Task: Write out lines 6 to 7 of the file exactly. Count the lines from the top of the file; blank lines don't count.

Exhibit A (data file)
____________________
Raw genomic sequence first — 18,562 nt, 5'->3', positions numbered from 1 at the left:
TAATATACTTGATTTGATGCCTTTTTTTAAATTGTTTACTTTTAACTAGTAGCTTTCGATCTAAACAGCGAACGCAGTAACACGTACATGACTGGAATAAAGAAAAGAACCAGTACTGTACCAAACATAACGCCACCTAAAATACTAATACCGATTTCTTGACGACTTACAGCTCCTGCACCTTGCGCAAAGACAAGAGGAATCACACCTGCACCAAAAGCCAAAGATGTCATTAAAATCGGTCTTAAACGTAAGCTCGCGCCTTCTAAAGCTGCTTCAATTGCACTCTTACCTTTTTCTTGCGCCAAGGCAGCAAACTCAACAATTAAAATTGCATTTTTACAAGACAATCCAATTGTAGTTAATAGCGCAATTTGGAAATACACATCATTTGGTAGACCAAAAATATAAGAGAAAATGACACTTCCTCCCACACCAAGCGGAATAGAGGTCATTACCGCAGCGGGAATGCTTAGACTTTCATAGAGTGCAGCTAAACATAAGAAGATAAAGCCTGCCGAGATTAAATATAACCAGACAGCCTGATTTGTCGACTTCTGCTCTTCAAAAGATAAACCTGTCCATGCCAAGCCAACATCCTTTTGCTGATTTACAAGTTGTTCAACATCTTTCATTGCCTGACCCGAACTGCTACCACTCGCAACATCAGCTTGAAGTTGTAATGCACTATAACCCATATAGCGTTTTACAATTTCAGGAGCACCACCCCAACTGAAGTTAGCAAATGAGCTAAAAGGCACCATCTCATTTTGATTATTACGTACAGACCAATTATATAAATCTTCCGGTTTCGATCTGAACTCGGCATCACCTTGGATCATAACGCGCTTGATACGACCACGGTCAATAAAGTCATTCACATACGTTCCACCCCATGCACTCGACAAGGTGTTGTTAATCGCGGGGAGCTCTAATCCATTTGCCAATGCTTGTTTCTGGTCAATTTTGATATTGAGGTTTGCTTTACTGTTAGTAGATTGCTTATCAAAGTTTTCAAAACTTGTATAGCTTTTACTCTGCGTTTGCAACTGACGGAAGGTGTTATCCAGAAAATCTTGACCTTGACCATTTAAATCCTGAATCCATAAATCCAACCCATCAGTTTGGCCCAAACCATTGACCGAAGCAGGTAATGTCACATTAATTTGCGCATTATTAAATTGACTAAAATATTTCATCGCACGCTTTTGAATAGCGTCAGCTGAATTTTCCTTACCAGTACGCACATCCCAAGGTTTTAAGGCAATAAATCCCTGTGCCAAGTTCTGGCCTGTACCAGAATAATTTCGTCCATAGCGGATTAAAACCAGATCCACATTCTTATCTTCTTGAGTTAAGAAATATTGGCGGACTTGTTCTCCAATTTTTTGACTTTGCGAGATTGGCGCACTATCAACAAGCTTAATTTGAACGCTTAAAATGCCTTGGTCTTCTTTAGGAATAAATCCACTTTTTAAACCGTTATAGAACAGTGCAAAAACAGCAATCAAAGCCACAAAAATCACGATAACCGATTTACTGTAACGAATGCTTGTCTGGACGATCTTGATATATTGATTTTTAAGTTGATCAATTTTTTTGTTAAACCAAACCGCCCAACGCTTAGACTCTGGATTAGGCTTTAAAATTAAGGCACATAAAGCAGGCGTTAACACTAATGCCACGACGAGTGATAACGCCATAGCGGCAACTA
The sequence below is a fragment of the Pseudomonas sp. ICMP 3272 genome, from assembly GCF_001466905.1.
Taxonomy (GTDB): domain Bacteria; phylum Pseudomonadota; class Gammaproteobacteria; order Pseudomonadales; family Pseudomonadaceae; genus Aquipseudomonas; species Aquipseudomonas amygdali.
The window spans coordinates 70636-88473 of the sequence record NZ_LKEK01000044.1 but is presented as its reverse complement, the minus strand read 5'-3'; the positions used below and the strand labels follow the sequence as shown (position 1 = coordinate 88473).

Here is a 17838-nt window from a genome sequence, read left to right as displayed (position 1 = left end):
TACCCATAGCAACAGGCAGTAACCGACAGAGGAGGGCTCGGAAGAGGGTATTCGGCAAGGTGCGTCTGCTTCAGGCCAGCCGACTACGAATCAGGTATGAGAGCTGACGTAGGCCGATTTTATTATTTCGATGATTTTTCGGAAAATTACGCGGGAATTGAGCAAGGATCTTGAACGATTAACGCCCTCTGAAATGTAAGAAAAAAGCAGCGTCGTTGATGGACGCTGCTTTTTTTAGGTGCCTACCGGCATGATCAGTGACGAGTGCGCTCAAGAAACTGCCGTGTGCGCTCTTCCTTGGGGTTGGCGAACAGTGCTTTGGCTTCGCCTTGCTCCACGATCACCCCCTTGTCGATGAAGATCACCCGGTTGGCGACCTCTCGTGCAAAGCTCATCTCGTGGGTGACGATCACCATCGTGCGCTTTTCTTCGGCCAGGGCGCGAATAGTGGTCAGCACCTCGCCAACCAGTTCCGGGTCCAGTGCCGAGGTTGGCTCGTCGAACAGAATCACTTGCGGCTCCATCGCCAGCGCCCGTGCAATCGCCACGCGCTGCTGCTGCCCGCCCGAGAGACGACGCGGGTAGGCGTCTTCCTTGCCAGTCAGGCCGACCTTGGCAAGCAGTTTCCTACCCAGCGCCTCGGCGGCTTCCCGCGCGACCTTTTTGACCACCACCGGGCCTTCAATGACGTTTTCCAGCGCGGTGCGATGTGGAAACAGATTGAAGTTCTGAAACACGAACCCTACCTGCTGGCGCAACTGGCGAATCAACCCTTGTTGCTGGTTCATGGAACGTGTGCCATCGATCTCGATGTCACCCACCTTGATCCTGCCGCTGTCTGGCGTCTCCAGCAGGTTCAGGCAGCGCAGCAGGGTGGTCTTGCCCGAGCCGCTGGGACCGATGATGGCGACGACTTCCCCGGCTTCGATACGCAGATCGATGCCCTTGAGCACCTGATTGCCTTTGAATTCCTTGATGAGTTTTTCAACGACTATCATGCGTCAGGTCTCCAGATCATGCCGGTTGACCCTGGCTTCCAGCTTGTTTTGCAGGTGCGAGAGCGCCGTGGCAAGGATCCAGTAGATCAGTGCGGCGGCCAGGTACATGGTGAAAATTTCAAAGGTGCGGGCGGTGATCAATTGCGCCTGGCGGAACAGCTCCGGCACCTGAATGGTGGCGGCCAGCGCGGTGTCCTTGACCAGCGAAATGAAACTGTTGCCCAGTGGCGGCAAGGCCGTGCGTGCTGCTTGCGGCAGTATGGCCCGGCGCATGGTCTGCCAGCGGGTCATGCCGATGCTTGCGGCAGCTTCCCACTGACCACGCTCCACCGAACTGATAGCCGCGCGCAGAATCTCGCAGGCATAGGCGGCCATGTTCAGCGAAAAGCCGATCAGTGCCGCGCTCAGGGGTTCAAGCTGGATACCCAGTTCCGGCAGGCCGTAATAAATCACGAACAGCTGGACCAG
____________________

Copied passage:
Here is a 17838-nt window from a genome sequence, read left to right as displayed (position 1 = left end):
TACCCATAGCAACAGGCAGTAACCGACAGAGGAGGGCTCGGAAGAGGGTATTCGGCAAGGTGCGTCTGCTTCAGGCCAGCCGACTACGAATCAGGTATGAGAGCTGACGTAGGCCGATTTTATTATTTCGATGATTTTTCGGAAAATTACGCGGGAATTGAGCAAGGATCTTGAACGATTAACGCCCTCTGAAATGTAAGAAAAAAGCAGCGTCGTTGATGGACGCTGCTTTTTTTAGGTGCCTACCGGCATGATCAGTGACGAGTGCGCTCAAGAAACTGCCGTGTGCGCTCTTCCTTGGGGTTGGCGAACAGTGCTTTGGCTTCGCCTTGCTCCACGATCACCCCCTTGTCGATGAAGATCACCCGGTTGGCGACCTCTCGTGCAAAGCTCATCTCGTGGGTGACGATCACCATCGTGCGCTTTTCTTCGGCCAGGGCGCGAATAGTGGTCAGCACCTCGCCAACCAGTTCCGGGTCCAGTGCCGAGGTTGGCTCGTCGAACAGAATCACTTGCGGCTCCATCGCCAGCGCCCGTGCAATCGCCACGCGCTGCTGCTGCCCGCCCGAGAGACGACGCGGGTAGGCGTCTTCCTTGCCAGTCAGGCCGACCTTGGCAAGCAGTTTCCTACCCAGCGCCTCGGCGGCTTCCCGCGCGACCTTTTTGACCACCACCGGGCCTTCAATGACGTTTTCCAGCGCGGTGCGATGTGGAAACAGATTGAAGTTCTGAAACACGAACCCTACCTGCTGGCGCAACTGGCGAATCAACCCTTGTTGCTGGTTCATGGAACGTGTGCCATCGATCTCGATGTCACCCACCTTGATCCTGCCGCTGTCTGGCGTCTCCAGCAGGTTCAGGCAGCGCAGCAGGGTGGTCTTGCCCGAGCCGCTGGGACCGATGATGGCGACGACTTCCCCGGCTTCGATACGCAGATCGATGCCCTTGAGCACCTGATTGCCTTTGAATTCCTTGATGAGTTTTTCAACGACTATCATGCGTCAGGTCTCCAGATCATGCCGGTTGACCCTGGCTTCCAGCTTGTTTTGCAGGTGCGAGAGCGCCGTGGCAAGGATCCAGTAGATCAGTGCGGCGGCCAGGTACATGGTGAAAATTTCAAAGGTGCGGGCGGTGATCAATTGCGCCTGGCGGAACAGCTCCGGCACCTGAATGGTGGCGGCCAGCGCGGTGTCCTTGACCAGCGAAATGAAACTGTTGCCCAGTGGCGGCAAGGCCGTGCGTGCTGCTTGCGGCAGTATGGCCCGGCGCATGGTCTGCCAGCGGGTCATGCCGATGCTTGCGGCAGCTTCCCACTGACCACGCTCCACCGAACTGATAGCCGCGCGCAGAATCTCGCAGGCATAGGCGGCCATGTTCAGCGAAAAGCCGATCAGTGCCGCGCTCAGGGGTTCAAGCTGGATACCCAGTTCCGGCAGGCCGTAATAAATCACGAACAGCTGGACCAG